I entered Kaiser’s Kramer Medical Center in Anaheim on June 17 to get it taken out. It was a several step process. External UFG gentrified my cheek and jaw. He was close to a cluster of blood vessels and incompatible with our goal of minimizing bleeding and the prospect of a transfusion. So step one was going up my main artery like an angioplasty in order to inject some dye in those vessels and give them a little embolism. This would make them more visible (and hence more avoidable) while also making them less bloody when they were cut.
Phase two was extraction. My neurosurgeon’s plan (he is a pretty amazing guy, the kind you’d expect to do such a job) was to saw into my skull and remove UFG from my brain lining. That’s where UFG started. He was like a tail along my right lobe heading through a patch of skull that ended in my temporal muscle. The plan was to remove the “tail” and, to be safe, cut away about 2cm of brain lining surrounding it. That would also entail removing the patch of skull UFG passed through since, in passage, it became tumorized, too. The plan was to replace the patch of skull with titanium.
When Dr. Amazing got in there he learned that UFG had been more cranially aggressive than originally thought. First, a 2cm lining removal took us too close to a vital (life or death) artery near where the lobes meet, so he kept a conservative distance to make sure I stayed alive (yeah!!) which also may have left some UFG at the cellular level. UFG also turned out to be doing more than resting on my lining. He was also squatting on my brain. He was an easy removal but still, fucker was living rent free on my brain.
The other part of extraction was lead by my head/neck surgeon, a 30 year veteran of the meningioma game. His plan was to cut in to my head, pull down my face like a John Woo movie, and remove UFG from my temporal muscle and cheek area. We expected the UFG already colonized my temporal muscle and so its removal there was to be expected. He’d rebuild the destroyed and colonized muscle with titanium mesh so it would balance cosmetically with my left temple. The MRI suggested it was well beneath the cheek bone too, so the plan was to remove that sliver of bone temporarily to safely extract UFG and then rebolt the cheek bone into my skull.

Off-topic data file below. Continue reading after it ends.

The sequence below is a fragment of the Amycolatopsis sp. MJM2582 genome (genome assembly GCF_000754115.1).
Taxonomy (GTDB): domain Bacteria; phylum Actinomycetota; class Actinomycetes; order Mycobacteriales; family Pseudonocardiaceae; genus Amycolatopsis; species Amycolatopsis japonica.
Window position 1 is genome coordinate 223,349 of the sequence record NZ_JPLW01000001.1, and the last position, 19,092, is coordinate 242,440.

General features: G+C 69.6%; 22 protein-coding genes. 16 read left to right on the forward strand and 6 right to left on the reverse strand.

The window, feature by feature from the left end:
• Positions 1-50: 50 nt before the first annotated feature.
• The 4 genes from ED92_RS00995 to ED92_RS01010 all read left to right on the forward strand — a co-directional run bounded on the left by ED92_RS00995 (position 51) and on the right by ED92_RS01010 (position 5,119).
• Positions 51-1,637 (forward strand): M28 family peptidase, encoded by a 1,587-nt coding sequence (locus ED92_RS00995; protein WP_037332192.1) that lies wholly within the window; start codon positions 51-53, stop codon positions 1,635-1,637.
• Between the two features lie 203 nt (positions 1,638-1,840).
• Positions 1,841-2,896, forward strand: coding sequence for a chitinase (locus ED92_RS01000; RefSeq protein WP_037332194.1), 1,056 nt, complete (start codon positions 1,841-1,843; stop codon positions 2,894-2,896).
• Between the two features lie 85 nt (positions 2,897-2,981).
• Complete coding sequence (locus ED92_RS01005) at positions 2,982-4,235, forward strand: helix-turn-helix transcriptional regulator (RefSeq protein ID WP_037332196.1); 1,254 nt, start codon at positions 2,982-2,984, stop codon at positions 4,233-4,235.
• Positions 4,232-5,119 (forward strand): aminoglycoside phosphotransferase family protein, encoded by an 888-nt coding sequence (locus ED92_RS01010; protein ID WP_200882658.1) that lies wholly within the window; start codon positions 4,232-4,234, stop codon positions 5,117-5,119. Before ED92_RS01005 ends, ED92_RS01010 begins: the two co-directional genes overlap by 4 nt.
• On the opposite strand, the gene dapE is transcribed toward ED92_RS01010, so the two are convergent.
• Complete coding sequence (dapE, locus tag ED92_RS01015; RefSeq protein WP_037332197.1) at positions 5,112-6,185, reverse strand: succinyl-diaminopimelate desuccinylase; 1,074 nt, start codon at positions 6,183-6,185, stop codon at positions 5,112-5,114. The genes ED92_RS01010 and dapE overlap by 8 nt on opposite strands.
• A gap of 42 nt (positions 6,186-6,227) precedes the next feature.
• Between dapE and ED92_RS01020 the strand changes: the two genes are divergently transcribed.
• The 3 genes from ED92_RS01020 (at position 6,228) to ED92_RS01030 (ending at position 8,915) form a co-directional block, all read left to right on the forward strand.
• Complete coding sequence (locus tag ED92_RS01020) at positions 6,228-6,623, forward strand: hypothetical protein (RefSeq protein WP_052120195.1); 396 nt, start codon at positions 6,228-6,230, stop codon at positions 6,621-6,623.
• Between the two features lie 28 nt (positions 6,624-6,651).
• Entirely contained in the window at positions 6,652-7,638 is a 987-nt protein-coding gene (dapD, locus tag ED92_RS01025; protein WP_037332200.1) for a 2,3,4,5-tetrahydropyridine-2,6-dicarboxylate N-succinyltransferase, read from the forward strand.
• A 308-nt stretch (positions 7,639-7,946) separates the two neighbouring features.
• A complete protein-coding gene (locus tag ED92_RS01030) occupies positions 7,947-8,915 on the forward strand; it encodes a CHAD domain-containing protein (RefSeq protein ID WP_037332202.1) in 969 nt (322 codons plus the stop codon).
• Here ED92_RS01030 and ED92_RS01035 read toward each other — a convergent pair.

When he got in there he learned UFG had been pretty aggressive there too. It had eaten up my temporal muscle and did much the same to my cheek bone. So a minor plan alteration was called for and the kind doctor replaced my cheek bone with titanium instead of reinserting the tumorized bone.
A week ago, all this happened. I came out of surgery alive and with a pretty good prognosis. They said the best case scenario for me would be about 3-5 days in the hospital and then about 1-2 months of rest and recovery to let the trauma of surgery return my swollen face back to normal. Sure enough, I came home three days after surgery. I have a series of follow-up appointments that will inform where we go from here in terms of treatment but, the most important thing I have is the love and concern and friendship of a grip of people, all of whom have helped my recovery with kind notes, plants and flowers, food, and consistent thoughts. The best part has been feeling——on a daily basis——how this is more than an individual act of healing and, instead, a nurturing group process.
So thanks. I thank you if you’re one of those people who care about me and who’s shared that caring in any kind of way. I thank you for the road ahead, too, one that’s going to take time and lots more of the love I’m using now over the weeks and months ahead. I feel lucky to have you in my life and the feeling is 100% mutual.